The Administrative Licensing Law of the People's Republic of China2 was passed in 2003 in order to “regulate the establishment and implementation of administrative licenses.” As a result, all licensing requirements were supposed to be brought under the ambit of administrative licensing. However, a number of non-administrative licensing requirements remained but were being slowly phased out. This process received a boost in 2014 when the State Council promulgated the “Circular of the State Council on Sorting Out Non-administrative Licensing Approval Items of All the Departments of the State Council”3 which give instructed administrative departments to eliminate non-administrative licensing requirements.4
The Decision is the final blow to non-administrative licensing requirements. It eliminates the final non-administrative licensing requirements and, therefore, eliminates the entire category. The elimination of non-administrative licensing requirements is part of the government’s process of regularizing and streamlining approval procedures. In this vein, it instructs regions and relevant departments that: (1) they should “carefully carry out the cancellation of relevant items;” (2) “strengthen in-process and follow-up supervision” to prevent a “management vacuum;” and (3) that they “shall not conduct examination or approval in any disguised way.” It also instructs them to combine “delegation” to local governments and “management” of those governments in order to increase efficiency and shift further towards government functions being based on scientific, standardized, and legalistic principles.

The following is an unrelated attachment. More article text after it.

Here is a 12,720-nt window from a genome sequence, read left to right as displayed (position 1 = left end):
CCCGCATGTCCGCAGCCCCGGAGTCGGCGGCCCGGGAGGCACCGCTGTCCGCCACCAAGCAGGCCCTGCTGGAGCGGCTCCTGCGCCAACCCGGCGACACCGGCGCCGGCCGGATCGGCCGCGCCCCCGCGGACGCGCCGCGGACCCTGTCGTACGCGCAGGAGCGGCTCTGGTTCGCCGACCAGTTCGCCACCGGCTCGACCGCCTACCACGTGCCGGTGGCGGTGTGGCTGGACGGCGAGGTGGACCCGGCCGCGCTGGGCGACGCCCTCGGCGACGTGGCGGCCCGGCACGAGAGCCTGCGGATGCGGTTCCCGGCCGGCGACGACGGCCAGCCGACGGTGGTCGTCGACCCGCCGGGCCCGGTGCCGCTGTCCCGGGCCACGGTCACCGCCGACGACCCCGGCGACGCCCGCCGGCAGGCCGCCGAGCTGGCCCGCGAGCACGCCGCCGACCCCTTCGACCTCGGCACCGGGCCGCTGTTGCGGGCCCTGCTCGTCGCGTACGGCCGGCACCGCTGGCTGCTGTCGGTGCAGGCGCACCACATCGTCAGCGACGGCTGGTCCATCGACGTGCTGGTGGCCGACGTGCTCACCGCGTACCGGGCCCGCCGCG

4 Those requirements that were genuinely needed could be converted to administrative licensing requirements (in compliance with the administrative licensing law) or internal approval items of government (if they were internal management affairs of the government).